August 2, 2016
This post is part of a series dedicated to the challenges, opportunities, and realities of federal customer experience. Interested in learning more? Check out our recent webinar to learn why CX success is vital for government success.
In my last post, I explained how forces arrayed against federal customer experience (CX) improvement hinder Washington’s efforts. Luckily, there’s a way out of this quagmire. To overcome anti-CX forces and achieve all the advantages of better federal CX, customer experience professionals should:
- Form an unstoppable coalition. Don’t try to fight alone. Instead, join forces with like-minded feds to share information, challenges, and solutions. Start by leveraging the large network of the General Services Administration’s CX Community of Practice, which has over 500 members from more than 70 federal, state, and local government organizations. Then tap into the bureaucratic muscle of the senior program managers, OMB staff, and other officials on OMB’s new Core Federal Services Council, the “government-wide governance vehicle to improve the public’s experience with federal services.”
- Ground your efforts in insurmountable evidence. Government CX pros who believe deeply in the virtue of their work are often tempted to mount principled arguments about “doing right by the American people.” Skip the moralizing. Instead, combine quantitative and qualitative customer insights with driver analysis to prove how better federal CX has measurable benefits to both the public and government. Don’t shy away from evidence of CX failure, either. Go on the attack by linking low satisfaction scores to opponents’ efforts to undermine federal CX and encourage them to become part of the solution. That’s what IRS Commissioner John Koskinen did when he called out budget-cutting members of Congress for weakening his agency’s CX.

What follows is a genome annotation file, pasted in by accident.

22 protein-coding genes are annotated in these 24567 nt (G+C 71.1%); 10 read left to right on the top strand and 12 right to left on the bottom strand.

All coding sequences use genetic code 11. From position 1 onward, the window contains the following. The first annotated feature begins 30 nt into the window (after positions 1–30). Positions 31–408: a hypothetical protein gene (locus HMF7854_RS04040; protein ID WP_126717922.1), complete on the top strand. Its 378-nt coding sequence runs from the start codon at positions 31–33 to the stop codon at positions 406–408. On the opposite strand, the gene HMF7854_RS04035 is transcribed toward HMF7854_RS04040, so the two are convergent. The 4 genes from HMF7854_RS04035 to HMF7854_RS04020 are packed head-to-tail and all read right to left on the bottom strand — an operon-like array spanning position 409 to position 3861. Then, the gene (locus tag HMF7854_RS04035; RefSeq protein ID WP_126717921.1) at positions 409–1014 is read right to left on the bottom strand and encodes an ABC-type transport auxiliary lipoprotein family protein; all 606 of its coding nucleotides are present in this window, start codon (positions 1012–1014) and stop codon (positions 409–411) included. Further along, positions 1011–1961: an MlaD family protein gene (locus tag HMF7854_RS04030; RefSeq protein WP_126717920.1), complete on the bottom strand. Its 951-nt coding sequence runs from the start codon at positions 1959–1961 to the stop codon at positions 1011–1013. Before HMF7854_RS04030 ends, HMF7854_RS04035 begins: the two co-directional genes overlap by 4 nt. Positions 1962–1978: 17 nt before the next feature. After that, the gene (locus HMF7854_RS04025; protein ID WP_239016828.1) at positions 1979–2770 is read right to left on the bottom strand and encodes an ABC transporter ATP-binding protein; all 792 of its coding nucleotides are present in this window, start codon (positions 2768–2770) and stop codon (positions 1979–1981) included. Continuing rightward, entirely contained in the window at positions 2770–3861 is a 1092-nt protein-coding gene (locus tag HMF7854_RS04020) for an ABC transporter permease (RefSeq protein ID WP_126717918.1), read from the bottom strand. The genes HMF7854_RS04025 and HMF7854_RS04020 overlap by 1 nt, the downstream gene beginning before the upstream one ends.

- Train the next set of leaders on CX from day one. Members of the next administration probably won’t understand CX – or worse, they’ll think that they understand it when they don’t. As soon as your new leaders are named, learn about their personalities and professional goals and interests so that you can make a convincing case for CX. If your new leader is a cost cutter, show her how better CX saves money; if she’s focused on reputation, demonstrate how good CX boosts advocacy loyalty. When you get the chance to present your case, use your right-brain skills as a CX professional to dramatize CX in a compelling way. Use verbatims, personas, and journey maps to get new leaders connected to the mission and the customer.
If you’re ready to join forces with other customer experience leaders and change the state of federal CX, join us at Forrester’s first government-focused CX event, CXDC, on September 12. You’ll hear from top Forrester experts and a host of senior federal leaders on how agencies are fighting to overcome these challenges and provide customer experiences that are great for both customers and mission success.